As election speculation continues to run wild in B.C., a well-known political advisor has some advice for the province’s lieutenant governor: If Premier John Horgan comes asking for an election, she “should send him away to think about it.”
Norman Spector’s letter to Janet Austin appeared on the front page of the Victoria Times Colonist newspaper on Wednesday, as the premier continues to deflect questions on whether he’ll send voters to the polls amid the COVID-19 pandemic.
It’s generally agreed that the lieutenant governor is constitutionally required to accept and act on the advice of the head of government, Spector wrote, but she also has the right to advise, encourage and warn him.
“Should Premier Horgan insist on a dissolution of the Legislature at this stage of the mandate, you would have no alternative but to accede to the request,” he said.
“In light of the current situation in the province, however, you would be fully entitled not to agree to such a request on the spot.”
Spector was on the BC Green Party’s negotiating team that ultimately led to the party supporting the B.C. NDP in the 2017 election, allowing Horgan to form government.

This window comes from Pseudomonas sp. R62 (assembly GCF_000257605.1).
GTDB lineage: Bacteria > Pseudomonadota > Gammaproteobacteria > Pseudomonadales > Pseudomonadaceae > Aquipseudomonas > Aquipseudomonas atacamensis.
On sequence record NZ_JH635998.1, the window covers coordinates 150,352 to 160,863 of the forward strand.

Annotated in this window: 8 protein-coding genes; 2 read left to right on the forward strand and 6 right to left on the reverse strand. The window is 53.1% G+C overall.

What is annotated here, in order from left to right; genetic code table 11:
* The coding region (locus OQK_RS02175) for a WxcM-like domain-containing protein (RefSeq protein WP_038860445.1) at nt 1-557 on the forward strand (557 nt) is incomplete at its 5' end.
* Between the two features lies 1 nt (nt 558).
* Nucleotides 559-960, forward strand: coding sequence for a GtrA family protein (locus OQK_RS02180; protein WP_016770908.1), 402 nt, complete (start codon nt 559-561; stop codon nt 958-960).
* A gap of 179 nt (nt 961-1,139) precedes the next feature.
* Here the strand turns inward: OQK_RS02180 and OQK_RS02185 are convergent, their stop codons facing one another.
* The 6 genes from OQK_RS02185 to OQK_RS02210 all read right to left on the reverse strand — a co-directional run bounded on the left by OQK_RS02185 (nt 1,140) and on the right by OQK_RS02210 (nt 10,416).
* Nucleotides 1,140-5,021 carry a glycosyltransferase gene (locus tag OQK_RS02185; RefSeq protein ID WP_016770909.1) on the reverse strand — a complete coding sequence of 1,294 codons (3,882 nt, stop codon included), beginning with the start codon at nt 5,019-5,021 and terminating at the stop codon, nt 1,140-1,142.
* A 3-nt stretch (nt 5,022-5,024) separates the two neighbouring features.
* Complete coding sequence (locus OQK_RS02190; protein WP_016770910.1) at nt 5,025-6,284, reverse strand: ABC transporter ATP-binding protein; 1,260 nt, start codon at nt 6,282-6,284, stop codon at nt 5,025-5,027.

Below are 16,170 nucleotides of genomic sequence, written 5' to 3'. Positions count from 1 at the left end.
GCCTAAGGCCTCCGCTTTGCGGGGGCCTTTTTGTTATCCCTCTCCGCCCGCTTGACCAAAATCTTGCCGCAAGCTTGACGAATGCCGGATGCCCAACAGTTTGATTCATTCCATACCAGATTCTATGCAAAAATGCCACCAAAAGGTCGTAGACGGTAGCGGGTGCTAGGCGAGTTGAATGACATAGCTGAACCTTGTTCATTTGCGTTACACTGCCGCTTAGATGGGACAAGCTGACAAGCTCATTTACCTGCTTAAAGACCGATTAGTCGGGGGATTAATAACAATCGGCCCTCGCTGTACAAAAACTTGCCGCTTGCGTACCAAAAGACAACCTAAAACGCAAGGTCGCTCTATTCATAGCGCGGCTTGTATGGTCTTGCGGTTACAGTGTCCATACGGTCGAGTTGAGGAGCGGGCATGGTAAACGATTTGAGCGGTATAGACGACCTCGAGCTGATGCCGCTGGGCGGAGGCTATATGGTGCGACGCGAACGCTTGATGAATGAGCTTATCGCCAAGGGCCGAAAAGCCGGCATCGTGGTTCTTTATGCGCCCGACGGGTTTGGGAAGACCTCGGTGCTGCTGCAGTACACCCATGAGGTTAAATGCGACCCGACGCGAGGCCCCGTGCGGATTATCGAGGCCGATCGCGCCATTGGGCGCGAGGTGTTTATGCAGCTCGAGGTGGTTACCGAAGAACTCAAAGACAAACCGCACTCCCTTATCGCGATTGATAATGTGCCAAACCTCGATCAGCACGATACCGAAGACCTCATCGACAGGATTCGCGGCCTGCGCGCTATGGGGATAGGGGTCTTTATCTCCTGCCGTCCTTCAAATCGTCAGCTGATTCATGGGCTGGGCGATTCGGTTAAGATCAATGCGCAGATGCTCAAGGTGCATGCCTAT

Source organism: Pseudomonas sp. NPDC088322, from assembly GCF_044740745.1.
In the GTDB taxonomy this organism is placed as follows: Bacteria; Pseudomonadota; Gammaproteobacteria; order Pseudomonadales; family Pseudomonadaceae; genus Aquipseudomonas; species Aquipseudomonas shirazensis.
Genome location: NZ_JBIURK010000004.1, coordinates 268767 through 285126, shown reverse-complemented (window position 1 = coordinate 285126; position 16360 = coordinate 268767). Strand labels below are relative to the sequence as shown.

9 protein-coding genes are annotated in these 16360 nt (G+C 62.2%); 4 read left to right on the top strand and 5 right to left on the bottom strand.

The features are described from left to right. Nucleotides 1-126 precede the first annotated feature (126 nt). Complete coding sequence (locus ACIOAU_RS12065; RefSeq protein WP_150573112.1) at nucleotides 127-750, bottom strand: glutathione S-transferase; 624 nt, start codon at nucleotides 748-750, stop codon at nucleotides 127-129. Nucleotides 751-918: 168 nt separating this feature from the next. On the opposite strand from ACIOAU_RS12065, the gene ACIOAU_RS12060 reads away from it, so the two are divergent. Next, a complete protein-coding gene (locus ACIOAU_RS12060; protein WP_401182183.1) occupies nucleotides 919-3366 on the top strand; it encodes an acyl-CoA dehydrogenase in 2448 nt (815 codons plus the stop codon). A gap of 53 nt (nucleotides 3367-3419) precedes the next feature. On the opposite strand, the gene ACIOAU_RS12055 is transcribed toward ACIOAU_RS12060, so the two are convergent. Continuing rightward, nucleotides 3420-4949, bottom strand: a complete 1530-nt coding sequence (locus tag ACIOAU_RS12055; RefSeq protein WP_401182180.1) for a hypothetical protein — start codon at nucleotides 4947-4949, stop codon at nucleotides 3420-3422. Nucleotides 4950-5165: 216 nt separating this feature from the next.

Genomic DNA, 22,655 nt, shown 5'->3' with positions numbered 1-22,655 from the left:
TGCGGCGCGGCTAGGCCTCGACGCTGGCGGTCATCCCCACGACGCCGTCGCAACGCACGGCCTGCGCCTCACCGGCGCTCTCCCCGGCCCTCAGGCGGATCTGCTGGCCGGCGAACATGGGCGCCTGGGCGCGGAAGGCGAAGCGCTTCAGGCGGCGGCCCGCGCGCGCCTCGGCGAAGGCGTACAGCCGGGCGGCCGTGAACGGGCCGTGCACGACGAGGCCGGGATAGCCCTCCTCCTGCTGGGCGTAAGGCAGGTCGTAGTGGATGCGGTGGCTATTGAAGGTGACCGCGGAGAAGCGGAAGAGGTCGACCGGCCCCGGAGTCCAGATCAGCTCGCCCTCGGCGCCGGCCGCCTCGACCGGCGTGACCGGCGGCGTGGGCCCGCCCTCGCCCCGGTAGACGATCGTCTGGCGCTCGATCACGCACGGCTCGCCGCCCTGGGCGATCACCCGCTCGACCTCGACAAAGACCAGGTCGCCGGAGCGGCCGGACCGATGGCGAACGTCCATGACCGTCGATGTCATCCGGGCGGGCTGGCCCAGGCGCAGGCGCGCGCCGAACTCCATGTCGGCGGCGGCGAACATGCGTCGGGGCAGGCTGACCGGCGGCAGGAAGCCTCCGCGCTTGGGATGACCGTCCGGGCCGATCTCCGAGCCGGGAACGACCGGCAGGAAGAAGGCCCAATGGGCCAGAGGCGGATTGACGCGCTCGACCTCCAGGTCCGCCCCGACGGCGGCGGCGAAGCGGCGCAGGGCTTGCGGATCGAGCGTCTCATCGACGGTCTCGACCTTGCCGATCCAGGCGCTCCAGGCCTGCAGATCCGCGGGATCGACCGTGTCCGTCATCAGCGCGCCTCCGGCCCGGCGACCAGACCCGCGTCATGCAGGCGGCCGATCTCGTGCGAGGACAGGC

He suggested that Austin remind the premier of the next fixed election date, Oct. 16, 2021, and that if he calls for an election before that time, he will be breaking part of the negotiated agreement with the Greens that allowed him to take power three years ago.
Horgan has repeatedly failed to deny that he’s planning for a snap election this fall. His party has announced a deluge of new candidates over the last few days, while several current MLAs have said they won’t be running for re-election.
Spector also suggested that Austin encourage the premier to maintain the non-partisanship that Health Minister Adrian Dix and provincial officer Dr. Bonnie Henry have fostered during the pandemic.
“That non-partisanship would be squandered — and the effectiveness of pandemic management compromised — should the premier opt for an election for one reason and for one reason alone; viz., his party’s advantage in public opinion polls.”
At an unrelated news conference, Dix was asked multiple times whether he supports an election while the number of COVID-19 patients in hospital has doubled over the last week.
“At some point in that time, there is going to be a general election. And I think it’s possible, of course, to do that safely.”
The premier’s office did not respond to a request for comment on Spector’s letter.